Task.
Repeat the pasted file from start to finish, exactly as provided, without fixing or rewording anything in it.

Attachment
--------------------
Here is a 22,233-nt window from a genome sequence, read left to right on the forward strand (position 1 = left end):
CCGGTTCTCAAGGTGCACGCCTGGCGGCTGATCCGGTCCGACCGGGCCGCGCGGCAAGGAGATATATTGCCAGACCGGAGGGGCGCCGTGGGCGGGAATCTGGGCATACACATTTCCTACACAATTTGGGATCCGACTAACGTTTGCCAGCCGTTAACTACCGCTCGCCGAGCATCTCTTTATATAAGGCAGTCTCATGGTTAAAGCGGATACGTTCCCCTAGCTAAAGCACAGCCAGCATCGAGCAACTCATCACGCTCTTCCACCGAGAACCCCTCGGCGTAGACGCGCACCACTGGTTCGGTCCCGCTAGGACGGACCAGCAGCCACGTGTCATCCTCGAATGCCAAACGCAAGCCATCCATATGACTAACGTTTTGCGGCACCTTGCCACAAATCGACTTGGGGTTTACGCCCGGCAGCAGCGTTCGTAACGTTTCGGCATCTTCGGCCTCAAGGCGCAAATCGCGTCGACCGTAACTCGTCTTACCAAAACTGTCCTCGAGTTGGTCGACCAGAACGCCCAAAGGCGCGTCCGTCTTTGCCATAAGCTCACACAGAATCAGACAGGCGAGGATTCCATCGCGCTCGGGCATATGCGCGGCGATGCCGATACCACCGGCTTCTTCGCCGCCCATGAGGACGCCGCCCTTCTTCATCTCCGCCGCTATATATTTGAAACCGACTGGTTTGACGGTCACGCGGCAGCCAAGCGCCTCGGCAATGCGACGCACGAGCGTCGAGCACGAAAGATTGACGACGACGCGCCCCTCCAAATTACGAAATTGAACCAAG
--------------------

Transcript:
Here is a 22,233-nt window from a genome sequence, read left to right on the forward strand (position 1 = left end):
CCGGTTCTCAAGGTGCACGCCTGGCGGCTGATCCGGTCCGACCGGGCCGCGCGGCAAGGAGATATATTGCCAGACCGGAGGGGCGCCGTGGGCGGGAATCTGGGCATACACATTTCCTACACAATTTGGGATCCGACTAACGTTTGCCAGCCGTTAACTACCGCTCGCCGAGCATCTCTTTATATAAGGCAGTCTCATGGTTAAAGCGGATACGTTCCCCTAGCTAAAGCACAGCCAGCATCGAGCAACTCATCACGCTCTTCCACCGAGAACCCCTCGGCGTAGACGCGCACCACTGGTTCGGTCCCGCTAGGACGGACCAGCAGCCACGTGTCATCCTCGAATGCCAAACGCAAGCCATCCATATGACTAACGTTTTGCGGCACCTTGCCACAAATCGACTTGGGGTTTACGCCCGGCAGCAGCGTTCGTAACGTTTCGGCATCTTCGGCCTCAAGGCGCAAATCGCGTCGACCGTAACTCGTCTTACCAAAACTGTCCTCGAGTTGGTCGACCAGAACGCCCAAAGGCGCGTCCGTCTTTGCCATAAGCTCACACAGAATCAGACAGGCGAGGATTCCATCGCGCTCGGGCATATGCGCGGCGATGCCGATACCACCGGCTTCTTCGCCGCCCATGAGGACGCCGCCCTTCTTCATCTCCGCCGCTATATATTTGAAACCGACTGGTTTGACGGTCACGCGGCAGCCAAGCGCCTCGGCAATGCGACGCACGAGCGTCGAGCACGAAAGATTGACGACGACGCGCCCCTCCAAATTACGAAATTGAACCAAG